“When I came back, I found that I enjoyed doing the international work so I kind of envisioned doing more of it and looked at different things I could do. I looked at the Red Cross and applied online and they got back to me and I did some initial training. I love working with the field hospital program.”
Freeman enjoys going to countries as part of an initial response team and working to get infrastructure up and running.
He says his firefighting skills have helped tremendously and prepared him for being deployed to disaster-relief situations because he’s used to working in high-pressure situations and making quick decisions under pressure.
“A lot of your training and mental processes are the same. Having that experience before you come in is immensely valuable to help you do your job much more effectively. You’re used to situations changing and them being beyond your control.”
Freeman got into the fire service as a result of his father, who was a professional firefighter in Calgary and is now retired.
“I grew up seeing fire halls and firefighter stuff and all that kind of thing,” he says.
“After I got out of college I was looking for a way to contribute to the community and the fire department seemed to be a perfect match.”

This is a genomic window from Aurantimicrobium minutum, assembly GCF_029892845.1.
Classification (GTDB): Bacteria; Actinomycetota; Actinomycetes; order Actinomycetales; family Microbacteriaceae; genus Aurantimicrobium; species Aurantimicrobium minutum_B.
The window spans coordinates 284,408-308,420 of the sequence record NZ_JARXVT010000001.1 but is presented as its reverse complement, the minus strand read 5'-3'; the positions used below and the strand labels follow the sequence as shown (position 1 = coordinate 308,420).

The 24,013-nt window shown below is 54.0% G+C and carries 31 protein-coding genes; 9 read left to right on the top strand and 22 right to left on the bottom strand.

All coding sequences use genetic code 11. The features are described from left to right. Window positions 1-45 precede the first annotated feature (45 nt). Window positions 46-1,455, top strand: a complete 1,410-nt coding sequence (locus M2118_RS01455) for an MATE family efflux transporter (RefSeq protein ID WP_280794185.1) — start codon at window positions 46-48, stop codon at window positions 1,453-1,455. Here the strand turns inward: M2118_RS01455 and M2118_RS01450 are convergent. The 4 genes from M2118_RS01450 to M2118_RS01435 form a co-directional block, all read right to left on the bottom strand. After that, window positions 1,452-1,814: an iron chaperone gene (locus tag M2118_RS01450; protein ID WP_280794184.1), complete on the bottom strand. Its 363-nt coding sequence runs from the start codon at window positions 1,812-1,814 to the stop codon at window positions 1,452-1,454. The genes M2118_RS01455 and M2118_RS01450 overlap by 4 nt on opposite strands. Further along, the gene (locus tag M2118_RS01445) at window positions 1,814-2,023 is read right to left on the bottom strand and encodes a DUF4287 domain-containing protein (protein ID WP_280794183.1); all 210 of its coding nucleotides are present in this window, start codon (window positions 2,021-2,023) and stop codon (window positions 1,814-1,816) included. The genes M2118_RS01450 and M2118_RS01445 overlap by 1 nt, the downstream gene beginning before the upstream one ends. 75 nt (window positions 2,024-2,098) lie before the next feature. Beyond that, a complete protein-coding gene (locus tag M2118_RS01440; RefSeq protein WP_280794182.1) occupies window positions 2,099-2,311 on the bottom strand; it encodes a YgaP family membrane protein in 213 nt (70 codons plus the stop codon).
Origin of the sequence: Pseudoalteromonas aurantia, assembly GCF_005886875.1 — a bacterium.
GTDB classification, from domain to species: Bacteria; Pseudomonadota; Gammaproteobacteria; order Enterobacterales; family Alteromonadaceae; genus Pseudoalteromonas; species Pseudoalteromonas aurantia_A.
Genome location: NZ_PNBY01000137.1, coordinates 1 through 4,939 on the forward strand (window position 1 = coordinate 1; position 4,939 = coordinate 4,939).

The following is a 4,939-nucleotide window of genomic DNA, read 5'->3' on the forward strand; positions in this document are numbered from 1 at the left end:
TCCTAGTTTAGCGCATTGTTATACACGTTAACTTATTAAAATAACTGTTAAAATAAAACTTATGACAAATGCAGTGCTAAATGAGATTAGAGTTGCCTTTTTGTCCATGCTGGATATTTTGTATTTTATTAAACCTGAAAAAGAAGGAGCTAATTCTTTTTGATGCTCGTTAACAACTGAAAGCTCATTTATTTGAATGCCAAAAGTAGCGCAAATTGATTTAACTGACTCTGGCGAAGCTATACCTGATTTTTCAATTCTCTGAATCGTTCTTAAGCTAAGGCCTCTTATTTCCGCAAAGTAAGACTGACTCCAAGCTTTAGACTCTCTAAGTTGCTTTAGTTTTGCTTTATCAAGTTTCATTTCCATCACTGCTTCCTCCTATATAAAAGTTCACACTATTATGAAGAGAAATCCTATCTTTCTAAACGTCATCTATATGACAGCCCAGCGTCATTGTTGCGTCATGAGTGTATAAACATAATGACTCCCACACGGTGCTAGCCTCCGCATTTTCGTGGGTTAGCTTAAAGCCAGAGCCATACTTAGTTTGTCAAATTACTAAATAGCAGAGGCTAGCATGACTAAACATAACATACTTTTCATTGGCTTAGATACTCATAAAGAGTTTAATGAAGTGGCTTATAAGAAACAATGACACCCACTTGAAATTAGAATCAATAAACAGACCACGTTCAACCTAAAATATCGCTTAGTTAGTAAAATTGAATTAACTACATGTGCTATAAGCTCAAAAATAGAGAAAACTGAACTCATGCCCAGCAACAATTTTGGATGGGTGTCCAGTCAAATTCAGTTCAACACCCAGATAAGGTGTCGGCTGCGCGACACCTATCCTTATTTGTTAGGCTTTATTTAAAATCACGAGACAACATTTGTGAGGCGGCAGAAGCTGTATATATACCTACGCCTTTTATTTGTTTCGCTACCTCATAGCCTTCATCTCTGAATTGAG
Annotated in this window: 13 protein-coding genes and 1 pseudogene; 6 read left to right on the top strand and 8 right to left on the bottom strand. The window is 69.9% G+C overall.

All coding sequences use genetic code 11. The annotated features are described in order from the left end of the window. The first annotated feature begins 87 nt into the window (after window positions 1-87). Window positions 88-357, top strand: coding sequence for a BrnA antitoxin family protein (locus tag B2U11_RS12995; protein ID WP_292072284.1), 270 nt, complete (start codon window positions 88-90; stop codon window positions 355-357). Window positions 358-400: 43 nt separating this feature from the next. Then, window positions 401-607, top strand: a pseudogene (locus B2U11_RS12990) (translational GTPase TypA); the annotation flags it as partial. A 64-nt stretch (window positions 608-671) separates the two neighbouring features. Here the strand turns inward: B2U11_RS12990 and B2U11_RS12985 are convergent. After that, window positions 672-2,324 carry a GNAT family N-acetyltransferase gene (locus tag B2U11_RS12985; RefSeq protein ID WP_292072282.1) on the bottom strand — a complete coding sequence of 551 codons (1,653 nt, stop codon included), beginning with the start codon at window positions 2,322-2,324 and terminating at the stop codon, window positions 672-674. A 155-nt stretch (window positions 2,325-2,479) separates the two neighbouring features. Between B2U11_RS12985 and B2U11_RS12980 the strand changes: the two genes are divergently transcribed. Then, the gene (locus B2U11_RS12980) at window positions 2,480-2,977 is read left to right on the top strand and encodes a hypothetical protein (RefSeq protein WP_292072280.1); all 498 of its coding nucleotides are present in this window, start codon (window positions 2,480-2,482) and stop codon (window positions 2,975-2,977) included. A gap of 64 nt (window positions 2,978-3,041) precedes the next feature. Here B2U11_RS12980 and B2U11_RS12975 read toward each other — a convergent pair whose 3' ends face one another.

Freeman, who runs his own business, found that working in prevention and inspection was perfect considering he’s an electrician.
“It fits pretty well with that.”
Freeman has learned a lot from his deployments – and found that fire departments around the world train and operate much the same.
“It’s been really good to see the experience from other people,” he says. “We have very common training. Our command and control functions are now in the international standards, so we all kind of understand what we’re doing at the same time.
“ICS is something that we all use, so when we set up we all know how things should go and we have an understanding of how things should work. It’s very useful having these backgrounds.”
The needs of people who find themselves in unfortunate situations are also the same, he notes, whether it’s a small community incident or something bigger that involves an international response.
“The way the population is affected around the world is much the same and the way we respond as first responders is much the same. It’s the same process just on different scales.”
Freeman encourages other firefighters to check out being an aid worker, as it’s very rewarding.
“There’s lots of ways you can contribute,” he says. “I’m a first-aid instructor so I can do that, but there’s everything from that up to international response.
“You can look at that and see what the requirements are and see if it’s a fit for you or you can contribute in another way.”